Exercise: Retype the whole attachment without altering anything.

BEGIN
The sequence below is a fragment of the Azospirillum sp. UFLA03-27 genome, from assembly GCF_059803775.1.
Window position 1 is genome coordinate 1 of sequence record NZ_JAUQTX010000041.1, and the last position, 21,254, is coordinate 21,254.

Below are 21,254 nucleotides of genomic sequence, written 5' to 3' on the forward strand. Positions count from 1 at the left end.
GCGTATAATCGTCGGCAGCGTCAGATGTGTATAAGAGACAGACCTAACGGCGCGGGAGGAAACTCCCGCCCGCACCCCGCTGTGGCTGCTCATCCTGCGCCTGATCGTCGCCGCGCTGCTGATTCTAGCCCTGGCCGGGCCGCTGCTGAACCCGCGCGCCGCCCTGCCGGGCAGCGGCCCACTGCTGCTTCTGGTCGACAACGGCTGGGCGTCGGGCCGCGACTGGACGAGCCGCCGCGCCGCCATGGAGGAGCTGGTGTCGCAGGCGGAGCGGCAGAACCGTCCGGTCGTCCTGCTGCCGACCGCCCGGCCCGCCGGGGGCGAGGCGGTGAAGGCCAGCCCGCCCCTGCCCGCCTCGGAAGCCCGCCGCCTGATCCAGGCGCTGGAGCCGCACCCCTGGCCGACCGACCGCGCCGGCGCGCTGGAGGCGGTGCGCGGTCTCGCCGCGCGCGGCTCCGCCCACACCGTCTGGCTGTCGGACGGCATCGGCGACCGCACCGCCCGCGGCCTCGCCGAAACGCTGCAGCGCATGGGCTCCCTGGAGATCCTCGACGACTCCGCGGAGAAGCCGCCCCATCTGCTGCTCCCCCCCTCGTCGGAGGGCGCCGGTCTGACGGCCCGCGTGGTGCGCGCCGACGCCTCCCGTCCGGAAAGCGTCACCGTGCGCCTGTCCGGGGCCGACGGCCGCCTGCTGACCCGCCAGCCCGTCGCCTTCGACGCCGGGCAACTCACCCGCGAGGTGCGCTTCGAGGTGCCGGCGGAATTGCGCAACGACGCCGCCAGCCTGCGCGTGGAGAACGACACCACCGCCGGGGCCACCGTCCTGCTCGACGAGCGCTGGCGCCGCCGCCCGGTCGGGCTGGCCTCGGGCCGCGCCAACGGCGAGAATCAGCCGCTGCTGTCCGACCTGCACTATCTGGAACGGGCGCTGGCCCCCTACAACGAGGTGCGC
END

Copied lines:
The sequence below is a fragment of the Azospirillum sp. UFLA03-27 genome, from assembly GCF_059803775.1.
Window position 1 is genome coordinate 1 of sequence record NZ_JAUQTX010000041.1, and the last position, 21,254, is coordinate 21,254.

Below are 21,254 nucleotides of genomic sequence, written 5' to 3' on the forward strand. Positions count from 1 at the left end.
GCGTATAATCGTCGGCAGCGTCAGATGTGTATAAGAGACAGACCTAACGGCGCGGGAGGAAACTCCCGCCCGCACCCCGCTGTGGCTGCTCATCCTGCGCCTGATCGTCGCCGCGCTGCTGATTCTAGCCCTGGCCGGGCCGCTGCTGAACCCGCGCGCCGCCCTGCCGGGCAGCGGCCCACTGCTGCTTCTGGTCGACAACGGCTGGGCGTCGGGCCGCGACTGGACGAGCCGCCGCGCCGCCATGGAGGAGCTGGTGTCGCAGGCGGAGCGGCAGAACCGTCCGGTCGTCCTGCTGCCGACCGCCCGGCCCGCCGGGGGCGAGGCGGTGAAGGCCAGCCCGCCCCTGCCCGCCTCGGAAGCCCGCCGCCTGATCCAGGCGCTGGAGCCGCACCCCTGGCCGACCGACCGCGCCGGCGCGCTGGAGGCGGTGCGCGGTCTCGCCGCGCGCGGCTCCGCCCACACCGTCTGGCTGTCGGACGGCATCGGCGACCGCACCGCCCGCGGCCTCGCCGAAACGCTGCAGCGCATGGGCTCCCTGGAGATCCTCGACGACTCCGCGGAGAAGCCGCCCCATCTGCTGCTCCCCCCCTCGTCGGAGGGCGCCGGTCTGACGGCCCGCGTGGTGCGCGCCGACGCCTCCCGTCCGGAAAGCGTCACCGTGCGCCTGTCCGGGGCCGACGGCCGCCTGCTGACCCGCCAGCCCGTCGCCTTCGACGCCGGGCAACTCACCCGCGAGGTGCGCTTCGAGGTGCCGGCGGAATTGCGCAACGACGCCGCCAGCCTGCGCGTGGAGAACGACACCACCGCCGGGGCCACCGTCCTGCTCGACGAGCGCTGGCGCCGCCGCCCGGTCGGGCTGGCCTCGGGCCGCGCCAACGGCGAGAATCAGCCGCTGCTGTCCGACCTGCACTATCTGGAACGGGCGCTGGCCCCCTACAACGAGGTGCGC